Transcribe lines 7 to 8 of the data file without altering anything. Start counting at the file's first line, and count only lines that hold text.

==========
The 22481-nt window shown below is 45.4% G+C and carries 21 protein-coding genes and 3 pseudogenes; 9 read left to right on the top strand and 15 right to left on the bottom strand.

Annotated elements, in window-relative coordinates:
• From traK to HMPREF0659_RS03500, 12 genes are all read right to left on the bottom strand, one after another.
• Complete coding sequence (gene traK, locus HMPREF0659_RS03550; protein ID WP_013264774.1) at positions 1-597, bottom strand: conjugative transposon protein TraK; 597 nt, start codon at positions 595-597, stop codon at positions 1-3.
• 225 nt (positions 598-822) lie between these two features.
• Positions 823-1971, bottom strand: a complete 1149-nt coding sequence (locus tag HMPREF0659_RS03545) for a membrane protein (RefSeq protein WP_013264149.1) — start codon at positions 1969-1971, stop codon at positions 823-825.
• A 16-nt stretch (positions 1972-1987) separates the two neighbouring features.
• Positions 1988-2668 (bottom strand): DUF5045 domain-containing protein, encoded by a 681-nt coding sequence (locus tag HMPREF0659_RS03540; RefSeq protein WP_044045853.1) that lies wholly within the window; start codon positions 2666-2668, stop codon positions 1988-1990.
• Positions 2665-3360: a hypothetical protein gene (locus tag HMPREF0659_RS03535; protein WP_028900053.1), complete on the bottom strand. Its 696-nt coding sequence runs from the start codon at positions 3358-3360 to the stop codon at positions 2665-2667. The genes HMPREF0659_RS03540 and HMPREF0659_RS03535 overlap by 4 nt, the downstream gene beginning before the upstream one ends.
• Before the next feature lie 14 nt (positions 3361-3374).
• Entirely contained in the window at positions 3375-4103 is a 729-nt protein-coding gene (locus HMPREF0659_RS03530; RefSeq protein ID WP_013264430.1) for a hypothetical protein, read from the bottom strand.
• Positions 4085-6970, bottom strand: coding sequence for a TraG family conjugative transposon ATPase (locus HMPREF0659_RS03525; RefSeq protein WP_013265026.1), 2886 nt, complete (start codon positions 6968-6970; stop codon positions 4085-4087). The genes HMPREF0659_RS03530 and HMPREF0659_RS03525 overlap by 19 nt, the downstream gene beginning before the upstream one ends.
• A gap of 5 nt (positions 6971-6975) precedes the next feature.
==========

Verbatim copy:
• A 16-nt stretch (positions 1972-1987) separates the two neighbouring features.
• Positions 1988-2668 (bottom strand): DUF5045 domain-containing protein, encoded by a 681-nt coding sequence (locus tag HMPREF0659_RS03540; RefSeq protein WP_044045853.1) that lies wholly within the window; start codon positions 2666-2668, stop codon positions 1988-1990.